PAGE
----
NORMAN — Trailing Texas Tech by a touchdown early in the second quarter, Oklahoma's offense needed a spark. So many times in their careers, Landry Jones and Ryan Broyles have been responsible for providing that sort of jolt for the offense, and the team, whenever it has needed it.
Down 14-7 after a sleepy first quarter, and starting a new possession near midfield, this was again that time.
Right play call was on.
Right players were involved.
Wrong result, in the end.
Jones, the junior quarterback, deftly faked a handoff to Roy Finch and dropped back, statuesque. The offensive line gave him plenty of time, allowing him to survey his options — and pick up Broyles making his way across the field, from right to left.
Broyles, who started in the slot, was trailed by a Tech safety on that crossing route. One-on-one coverage with a safety on Broyles? Too easy, Jones had to have thought.
And it was. Jones hit Broyles in stride. The senior who set the NCAA catches record last week got to the Red Raiders' 35 before that safety, D.J. Johnson, wrapped Broyles up from behind.
There it was, the perfect play to get OU going. But …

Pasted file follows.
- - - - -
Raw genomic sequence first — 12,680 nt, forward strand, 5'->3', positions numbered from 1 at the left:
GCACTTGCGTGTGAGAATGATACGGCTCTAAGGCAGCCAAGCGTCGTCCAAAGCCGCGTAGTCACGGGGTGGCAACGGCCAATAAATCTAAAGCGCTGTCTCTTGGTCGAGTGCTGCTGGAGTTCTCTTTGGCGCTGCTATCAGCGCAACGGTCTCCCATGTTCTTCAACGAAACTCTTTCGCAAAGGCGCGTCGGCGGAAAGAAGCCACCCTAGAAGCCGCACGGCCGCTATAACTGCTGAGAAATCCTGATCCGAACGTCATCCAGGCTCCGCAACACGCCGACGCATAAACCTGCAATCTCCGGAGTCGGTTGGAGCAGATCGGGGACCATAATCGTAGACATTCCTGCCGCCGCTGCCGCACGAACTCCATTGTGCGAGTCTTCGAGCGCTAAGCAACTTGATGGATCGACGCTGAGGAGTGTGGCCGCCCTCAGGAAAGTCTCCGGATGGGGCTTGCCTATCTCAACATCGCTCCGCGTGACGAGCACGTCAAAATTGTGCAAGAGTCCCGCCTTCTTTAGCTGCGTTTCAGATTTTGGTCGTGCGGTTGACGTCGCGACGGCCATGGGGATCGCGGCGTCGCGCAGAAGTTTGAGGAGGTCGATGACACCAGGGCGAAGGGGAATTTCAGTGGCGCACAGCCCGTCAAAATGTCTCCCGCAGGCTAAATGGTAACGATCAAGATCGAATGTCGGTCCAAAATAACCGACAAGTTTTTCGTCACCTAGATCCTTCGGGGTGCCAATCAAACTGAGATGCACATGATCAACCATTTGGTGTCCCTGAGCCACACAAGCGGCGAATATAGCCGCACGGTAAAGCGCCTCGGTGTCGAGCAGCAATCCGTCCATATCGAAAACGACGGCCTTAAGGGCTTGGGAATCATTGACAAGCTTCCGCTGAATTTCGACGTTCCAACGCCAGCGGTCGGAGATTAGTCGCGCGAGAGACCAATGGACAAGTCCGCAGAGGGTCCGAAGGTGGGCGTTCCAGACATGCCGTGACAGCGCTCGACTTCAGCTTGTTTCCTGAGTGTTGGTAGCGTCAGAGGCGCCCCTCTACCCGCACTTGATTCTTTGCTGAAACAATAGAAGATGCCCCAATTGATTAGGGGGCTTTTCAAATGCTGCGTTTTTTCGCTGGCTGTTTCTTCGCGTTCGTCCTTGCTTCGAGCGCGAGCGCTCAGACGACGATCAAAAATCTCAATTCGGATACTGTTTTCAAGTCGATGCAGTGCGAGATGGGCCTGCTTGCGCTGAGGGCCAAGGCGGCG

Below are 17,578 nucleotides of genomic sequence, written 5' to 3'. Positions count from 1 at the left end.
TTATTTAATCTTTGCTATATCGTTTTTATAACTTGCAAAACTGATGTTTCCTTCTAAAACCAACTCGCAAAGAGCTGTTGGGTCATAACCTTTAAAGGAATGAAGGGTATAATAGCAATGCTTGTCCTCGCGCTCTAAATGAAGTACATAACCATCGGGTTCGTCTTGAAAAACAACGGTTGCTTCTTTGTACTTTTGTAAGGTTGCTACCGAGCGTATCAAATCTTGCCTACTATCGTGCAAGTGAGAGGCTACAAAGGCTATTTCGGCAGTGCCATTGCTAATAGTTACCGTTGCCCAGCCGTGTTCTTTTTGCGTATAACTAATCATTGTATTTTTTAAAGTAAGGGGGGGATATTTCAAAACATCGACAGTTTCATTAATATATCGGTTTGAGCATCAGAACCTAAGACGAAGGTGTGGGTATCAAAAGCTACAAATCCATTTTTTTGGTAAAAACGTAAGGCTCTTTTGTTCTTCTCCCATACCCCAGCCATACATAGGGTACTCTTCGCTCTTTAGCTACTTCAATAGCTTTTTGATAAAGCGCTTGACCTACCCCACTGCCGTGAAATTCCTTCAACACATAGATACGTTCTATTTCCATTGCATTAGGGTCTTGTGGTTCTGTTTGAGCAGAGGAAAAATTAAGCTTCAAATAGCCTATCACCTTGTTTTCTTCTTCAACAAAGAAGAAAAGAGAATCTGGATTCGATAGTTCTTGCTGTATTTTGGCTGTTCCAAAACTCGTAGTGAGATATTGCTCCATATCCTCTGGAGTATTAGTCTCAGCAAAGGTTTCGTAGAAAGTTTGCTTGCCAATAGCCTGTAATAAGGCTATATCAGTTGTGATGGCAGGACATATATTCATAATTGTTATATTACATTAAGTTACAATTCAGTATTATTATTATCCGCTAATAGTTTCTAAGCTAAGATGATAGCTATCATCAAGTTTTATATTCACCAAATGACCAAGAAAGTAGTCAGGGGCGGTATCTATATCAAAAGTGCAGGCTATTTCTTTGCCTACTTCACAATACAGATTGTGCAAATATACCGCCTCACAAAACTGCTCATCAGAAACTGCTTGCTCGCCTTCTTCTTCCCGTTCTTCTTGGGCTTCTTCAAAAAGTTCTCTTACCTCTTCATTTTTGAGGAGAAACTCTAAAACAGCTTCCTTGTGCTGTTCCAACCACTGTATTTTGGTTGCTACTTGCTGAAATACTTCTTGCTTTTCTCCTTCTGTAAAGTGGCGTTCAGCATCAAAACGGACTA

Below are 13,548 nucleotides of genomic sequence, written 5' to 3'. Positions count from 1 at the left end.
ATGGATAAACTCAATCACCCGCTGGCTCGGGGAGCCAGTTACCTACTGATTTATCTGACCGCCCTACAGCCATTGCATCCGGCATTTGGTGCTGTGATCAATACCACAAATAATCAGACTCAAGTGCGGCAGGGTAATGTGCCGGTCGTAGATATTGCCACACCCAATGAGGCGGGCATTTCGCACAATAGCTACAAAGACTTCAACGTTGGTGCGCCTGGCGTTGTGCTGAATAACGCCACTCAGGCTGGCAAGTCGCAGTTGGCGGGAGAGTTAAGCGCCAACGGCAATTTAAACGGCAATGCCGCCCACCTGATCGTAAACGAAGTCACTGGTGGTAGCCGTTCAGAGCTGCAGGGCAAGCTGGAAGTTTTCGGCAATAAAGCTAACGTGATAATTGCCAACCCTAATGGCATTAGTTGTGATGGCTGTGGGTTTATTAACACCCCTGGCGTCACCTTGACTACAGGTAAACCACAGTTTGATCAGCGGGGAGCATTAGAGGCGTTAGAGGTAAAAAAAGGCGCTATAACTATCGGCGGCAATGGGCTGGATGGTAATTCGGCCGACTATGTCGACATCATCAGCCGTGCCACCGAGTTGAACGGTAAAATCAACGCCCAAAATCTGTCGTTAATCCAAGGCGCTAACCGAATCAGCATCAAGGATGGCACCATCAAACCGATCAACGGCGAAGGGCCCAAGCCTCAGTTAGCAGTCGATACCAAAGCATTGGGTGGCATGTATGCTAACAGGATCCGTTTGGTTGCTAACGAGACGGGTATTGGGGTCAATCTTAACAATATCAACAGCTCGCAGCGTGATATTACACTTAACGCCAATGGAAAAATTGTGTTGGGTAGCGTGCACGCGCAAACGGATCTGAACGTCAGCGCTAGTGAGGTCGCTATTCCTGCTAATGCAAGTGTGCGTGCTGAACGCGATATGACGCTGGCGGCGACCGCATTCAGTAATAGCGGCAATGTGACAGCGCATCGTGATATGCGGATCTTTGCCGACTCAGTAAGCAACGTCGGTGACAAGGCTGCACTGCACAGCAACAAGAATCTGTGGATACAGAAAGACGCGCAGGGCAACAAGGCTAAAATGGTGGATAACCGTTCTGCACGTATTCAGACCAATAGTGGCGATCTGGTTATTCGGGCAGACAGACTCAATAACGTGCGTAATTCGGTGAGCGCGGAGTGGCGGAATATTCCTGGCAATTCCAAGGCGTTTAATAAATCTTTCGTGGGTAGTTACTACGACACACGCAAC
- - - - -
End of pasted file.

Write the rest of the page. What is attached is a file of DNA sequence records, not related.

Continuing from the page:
Johnson stripped Broyles as he was making the tackle. The ball popped up free, and another Tech safety, Brett Dewhurst, picked it up at the 30.
Wait, that never happens. Not to Broyles, right? He reacted emotionally, flapping his arms and screaming out into the heavy night air.
There were numerous signs along the way that this was not going to be the Sooners' night, but a Broyles fumble? He lost a ball last week at Kansas, too, but that was on a weird flying play on which the ground caused the turnover.
But this? This was some dude you've never heard of flat-out taking the ball from an All-American, like a punch to the pride of Oklahoma's offense.
This isn't to single out Broyles. But it's poignant enough to note, especially considering what happened next.
On the following three possessions, the Sooners gained a total of 9 yards and went three-and-out each time. Another three-and-out after the half, and Oklahoma trailed 31-7 before the Sooners eventually hit for several big plays to make it interesting.
But the trance that effected general lethargy for the offense in the first half — and especially the second quarter — was what, in part, damned OU in those final minutes.
The Sooners ran a total of 10 offensive plays in the second quarter. Tech, meanwhile, had a 10-play touchdown drive on its first possession of the quarter.
Why's this important? Because, when Oklahoma's injury-depleted defense was on fumes in the third and fourth quarters — when it absolutely had to have a stop — the team's offense had left it on the field far too long early in the game.
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